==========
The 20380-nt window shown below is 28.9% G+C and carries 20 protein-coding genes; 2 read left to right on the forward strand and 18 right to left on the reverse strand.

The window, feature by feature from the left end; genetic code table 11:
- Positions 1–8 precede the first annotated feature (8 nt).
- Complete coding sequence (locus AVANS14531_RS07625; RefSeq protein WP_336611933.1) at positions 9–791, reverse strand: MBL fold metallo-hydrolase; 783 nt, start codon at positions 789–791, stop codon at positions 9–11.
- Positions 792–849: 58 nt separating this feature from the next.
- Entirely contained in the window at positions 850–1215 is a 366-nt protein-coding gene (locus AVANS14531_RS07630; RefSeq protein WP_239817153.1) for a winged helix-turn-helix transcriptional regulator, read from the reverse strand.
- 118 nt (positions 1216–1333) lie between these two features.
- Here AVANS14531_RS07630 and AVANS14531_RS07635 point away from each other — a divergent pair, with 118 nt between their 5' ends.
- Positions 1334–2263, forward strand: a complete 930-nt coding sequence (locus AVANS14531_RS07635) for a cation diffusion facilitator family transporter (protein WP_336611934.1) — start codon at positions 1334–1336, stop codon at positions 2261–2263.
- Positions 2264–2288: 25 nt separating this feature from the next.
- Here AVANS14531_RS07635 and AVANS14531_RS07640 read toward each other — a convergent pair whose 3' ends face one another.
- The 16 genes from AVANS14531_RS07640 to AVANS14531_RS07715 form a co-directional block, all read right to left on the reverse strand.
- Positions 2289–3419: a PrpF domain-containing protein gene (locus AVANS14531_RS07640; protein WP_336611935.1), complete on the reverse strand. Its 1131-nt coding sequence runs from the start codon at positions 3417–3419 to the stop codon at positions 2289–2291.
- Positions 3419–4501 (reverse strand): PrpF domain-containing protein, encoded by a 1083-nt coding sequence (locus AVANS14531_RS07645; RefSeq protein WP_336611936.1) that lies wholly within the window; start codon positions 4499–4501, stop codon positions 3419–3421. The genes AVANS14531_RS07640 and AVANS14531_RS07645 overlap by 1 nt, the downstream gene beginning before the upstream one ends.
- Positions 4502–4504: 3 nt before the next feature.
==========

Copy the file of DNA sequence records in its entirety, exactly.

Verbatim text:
The 20380-nt window shown below is 28.9% G+C and carries 20 protein-coding genes; 2 read left to right on the forward strand and 18 right to left on the reverse strand.

The window, feature by feature from the left end; genetic code table 11:
- Positions 1–8 precede the first annotated feature (8 nt).
- Complete coding sequence (locus AVANS14531_RS07625; RefSeq protein WP_336611933.1) at positions 9–791, reverse strand: MBL fold metallo-hydrolase; 783 nt, start codon at positions 789–791, stop codon at positions 9–11.
- Positions 792–849: 58 nt separating this feature from the next.
- Entirely contained in the window at positions 850–1215 is a 366-nt protein-coding gene (locus AVANS14531_RS07630; RefSeq protein WP_239817153.1) for a winged helix-turn-helix transcriptional regulator, read from the reverse strand.
- 118 nt (positions 1216–1333) lie between these two features.
- Here AVANS14531_RS07630 and AVANS14531_RS07635 point away from each other — a divergent pair, with 118 nt between their 5' ends.
- Positions 1334–2263, forward strand: a complete 930-nt coding sequence (locus AVANS14531_RS07635) for a cation diffusion facilitator family transporter (protein WP_336611934.1) — start codon at positions 1334–1336, stop codon at positions 2261–2263.
- Positions 2264–2288: 25 nt separating this feature from the next.
- Here AVANS14531_RS07635 and AVANS14531_RS07640 read toward each other — a convergent pair whose 3' ends face one another.
- The 16 genes from AVANS14531_RS07640 to AVANS14531_RS07715 form a co-directional block, all read right to left on the reverse strand.
- Positions 2289–3419: a PrpF domain-containing protein gene (locus AVANS14531_RS07640; protein WP_336611935.1), complete on the reverse strand. Its 1131-nt coding sequence runs from the start codon at positions 3417–3419 to the stop codon at positions 2289–2291.
- Positions 3419–4501 (reverse strand): PrpF domain-containing protein, encoded by a 1083-nt coding sequence (locus AVANS14531_RS07645; RefSeq protein WP_336611936.1) that lies wholly within the window; start codon positions 4499–4501, stop codon positions 3419–3421. The genes AVANS14531_RS07640 and AVANS14531_RS07645 overlap by 1 nt, the downstream gene beginning before the upstream one ends.
- Positions 4502–4504: 3 nt before the next feature.